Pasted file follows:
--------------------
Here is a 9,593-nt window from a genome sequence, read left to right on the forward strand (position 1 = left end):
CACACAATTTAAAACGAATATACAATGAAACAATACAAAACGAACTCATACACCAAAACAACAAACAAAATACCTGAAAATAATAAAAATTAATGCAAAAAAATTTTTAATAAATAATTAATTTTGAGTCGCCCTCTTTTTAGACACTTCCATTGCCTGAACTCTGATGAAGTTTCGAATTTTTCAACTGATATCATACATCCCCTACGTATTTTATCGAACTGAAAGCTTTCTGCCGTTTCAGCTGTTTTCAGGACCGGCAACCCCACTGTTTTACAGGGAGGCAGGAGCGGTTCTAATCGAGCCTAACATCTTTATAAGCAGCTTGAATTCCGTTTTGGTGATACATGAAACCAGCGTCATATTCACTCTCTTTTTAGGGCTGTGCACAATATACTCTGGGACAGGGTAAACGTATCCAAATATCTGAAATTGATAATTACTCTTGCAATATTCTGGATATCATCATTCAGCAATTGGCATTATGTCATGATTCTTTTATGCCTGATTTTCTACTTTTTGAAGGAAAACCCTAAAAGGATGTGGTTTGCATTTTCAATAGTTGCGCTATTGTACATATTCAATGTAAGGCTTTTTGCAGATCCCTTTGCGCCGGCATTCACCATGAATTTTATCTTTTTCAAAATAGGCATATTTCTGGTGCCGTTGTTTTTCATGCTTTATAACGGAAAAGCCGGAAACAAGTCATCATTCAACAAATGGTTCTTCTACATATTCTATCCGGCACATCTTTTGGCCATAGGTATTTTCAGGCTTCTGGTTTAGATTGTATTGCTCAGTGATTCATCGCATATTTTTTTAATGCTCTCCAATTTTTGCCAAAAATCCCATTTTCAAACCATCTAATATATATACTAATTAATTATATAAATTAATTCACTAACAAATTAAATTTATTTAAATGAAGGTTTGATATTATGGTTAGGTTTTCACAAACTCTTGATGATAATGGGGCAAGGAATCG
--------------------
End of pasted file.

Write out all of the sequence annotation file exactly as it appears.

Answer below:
Here is a 9,593-nt window from a genome sequence, read left to right on the forward strand (position 1 = left end):
CACACAATTTAAAACGAATATACAATGAAACAATACAAAACGAACTCATACACCAAAACAACAAACAAAATACCTGAAAATAATAAAAATTAATGCAAAAAAATTTTTAATAAATAATTAATTTTGAGTCGCCCTCTTTTTAGACACTTCCATTGCCTGAACTCTGATGAAGTTTCGAATTTTTCAACTGATATCATACATCCCCTACGTATTTTATCGAACTGAAAGCTTTCTGCCGTTTCAGCTGTTTTCAGGACCGGCAACCCCACTGTTTTACAGGGAGGCAGGAGCGGTTCTAATCGAGCCTAACATCTTTATAAGCAGCTTGAATTCCGTTTTGGTGATACATGAAACCAGCGTCATATTCACTCTCTTTTTAGGGCTGTGCACAATATACTCTGGGACAGGGTAAACGTATCCAAATATCTGAAATTGATAATTACTCTTGCAATATTCTGGATATCATCATTCAGCAATTGGCATTATGTCATGATTCTTTTATGCCTGATTTTCTACTTTTTGAAGGAAAACCCTAAAAGGATGTGGTTTGCATTTTCAATAGTTGCGCTATTGTACATATTCAATGTAAGGCTTTTTGCAGATCCCTTTGCGCCGGCATTCACCATGAATTTTATCTTTTTCAAAATAGGCATATTTCTGGTGCCGTTGTTTTTCATGCTTTATAACGGAAAAGCCGGAAACAAGTCATCATTCAACAAATGGTTCTTCTACATATTCTATCCGGCACATCTTTTGGCCATAGGTATTTTCAGGCTTCTGGTTTAGATTGTATTGCTCAGTGATTCATCGCATATTTTTTTAATGCTCTCCAATTTTTGCCAAAAATCCCATTTTCAAACCATCTAATATATATACTAATTAATTATATAAATTAATTCACTAACAAATTAAATTTATTTAAATGAAGGTTTGATATTATGGTTAGGTTTTCACAAACTCTTGATGATAATGGGGCAAGGAATCG